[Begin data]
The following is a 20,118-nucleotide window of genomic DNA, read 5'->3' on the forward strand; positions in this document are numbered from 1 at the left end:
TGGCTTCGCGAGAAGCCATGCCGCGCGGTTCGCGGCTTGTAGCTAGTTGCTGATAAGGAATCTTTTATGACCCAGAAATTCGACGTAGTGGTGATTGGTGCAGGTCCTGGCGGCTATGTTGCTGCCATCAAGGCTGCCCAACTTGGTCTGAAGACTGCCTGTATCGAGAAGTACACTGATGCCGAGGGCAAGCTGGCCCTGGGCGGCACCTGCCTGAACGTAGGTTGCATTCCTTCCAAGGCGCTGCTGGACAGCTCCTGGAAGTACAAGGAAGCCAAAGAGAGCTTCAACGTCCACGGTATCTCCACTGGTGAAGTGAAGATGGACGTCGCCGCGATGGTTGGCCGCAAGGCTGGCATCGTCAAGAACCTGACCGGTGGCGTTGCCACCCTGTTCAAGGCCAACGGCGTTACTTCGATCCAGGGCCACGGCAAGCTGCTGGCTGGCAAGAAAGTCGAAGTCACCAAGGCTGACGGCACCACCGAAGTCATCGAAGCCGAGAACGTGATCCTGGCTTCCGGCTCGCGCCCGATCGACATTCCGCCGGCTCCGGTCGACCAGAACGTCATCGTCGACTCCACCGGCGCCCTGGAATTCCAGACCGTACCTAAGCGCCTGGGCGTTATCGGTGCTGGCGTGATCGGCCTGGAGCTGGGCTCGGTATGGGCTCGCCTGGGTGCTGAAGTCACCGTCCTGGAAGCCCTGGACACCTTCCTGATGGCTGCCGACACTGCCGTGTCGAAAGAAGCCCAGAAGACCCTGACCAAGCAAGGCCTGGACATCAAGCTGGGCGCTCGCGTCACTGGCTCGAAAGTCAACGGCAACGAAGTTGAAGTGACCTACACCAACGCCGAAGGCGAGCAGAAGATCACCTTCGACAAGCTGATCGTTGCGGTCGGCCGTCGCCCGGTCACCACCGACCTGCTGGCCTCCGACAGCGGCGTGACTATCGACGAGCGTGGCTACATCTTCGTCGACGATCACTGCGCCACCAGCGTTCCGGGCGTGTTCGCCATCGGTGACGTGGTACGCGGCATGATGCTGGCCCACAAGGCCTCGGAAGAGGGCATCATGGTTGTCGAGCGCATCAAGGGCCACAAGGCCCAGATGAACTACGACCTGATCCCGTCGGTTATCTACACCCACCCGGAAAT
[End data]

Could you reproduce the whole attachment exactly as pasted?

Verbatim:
The following is a 20,118-nucleotide window of genomic DNA, read 5'->3' on the forward strand; positions in this document are numbered from 1 at the left end:
TGGCTTCGCGAGAAGCCATGCCGCGCGGTTCGCGGCTTGTAGCTAGTTGCTGATAAGGAATCTTTTATGACCCAGAAATTCGACGTAGTGGTGATTGGTGCAGGTCCTGGCGGCTATGTTGCTGCCATCAAGGCTGCCCAACTTGGTCTGAAGACTGCCTGTATCGAGAAGTACACTGATGCCGAGGGCAAGCTGGCCCTGGGCGGCACCTGCCTGAACGTAGGTTGCATTCCTTCCAAGGCGCTGCTGGACAGCTCCTGGAAGTACAAGGAAGCCAAAGAGAGCTTCAACGTCCACGGTATCTCCACTGGTGAAGTGAAGATGGACGTCGCCGCGATGGTTGGCCGCAAGGCTGGCATCGTCAAGAACCTGACCGGTGGCGTTGCCACCCTGTTCAAGGCCAACGGCGTTACTTCGATCCAGGGCCACGGCAAGCTGCTGGCTGGCAAGAAAGTCGAAGTCACCAAGGCTGACGGCACCACCGAAGTCATCGAAGCCGAGAACGTGATCCTGGCTTCCGGCTCGCGCCCGATCGACATTCCGCCGGCTCCGGTCGACCAGAACGTCATCGTCGACTCCACCGGCGCCCTGGAATTCCAGACCGTACCTAAGCGCCTGGGCGTTATCGGTGCTGGCGTGATCGGCCTGGAGCTGGGCTCGGTATGGGCTCGCCTGGGTGCTGAAGTCACCGTCCTGGAAGCCCTGGACACCTTCCTGATGGCTGCCGACACTGCCGTGTCGAAAGAAGCCCAGAAGACCCTGACCAAGCAAGGCCTGGACATCAAGCTGGGCGCTCGCGTCACTGGCTCGAAAGTCAACGGCAACGAAGTTGAAGTGACCTACACCAACGCCGAAGGCGAGCAGAAGATCACCTTCGACAAGCTGATCGTTGCGGTCGGCCGTCGCCCGGTCACCACCGACCTGCTGGCCTCCGACAGCGGCGTGACTATCGACGAGCGTGGCTACATCTTCGTCGACGATCACTGCGCCACCAGCGTTCCGGGCGTGTTCGCCATCGGTGACGTGGTACGCGGCATGATGCTGGCCCACAAGGCCTCGGAAGAGGGCATCATGGTTGTCGAGCGCATCAAGGGCCACAAGGCCCAGATGAACTACGACCTGATCCCGTCGGTTATCTACACCCACCCGGAAAT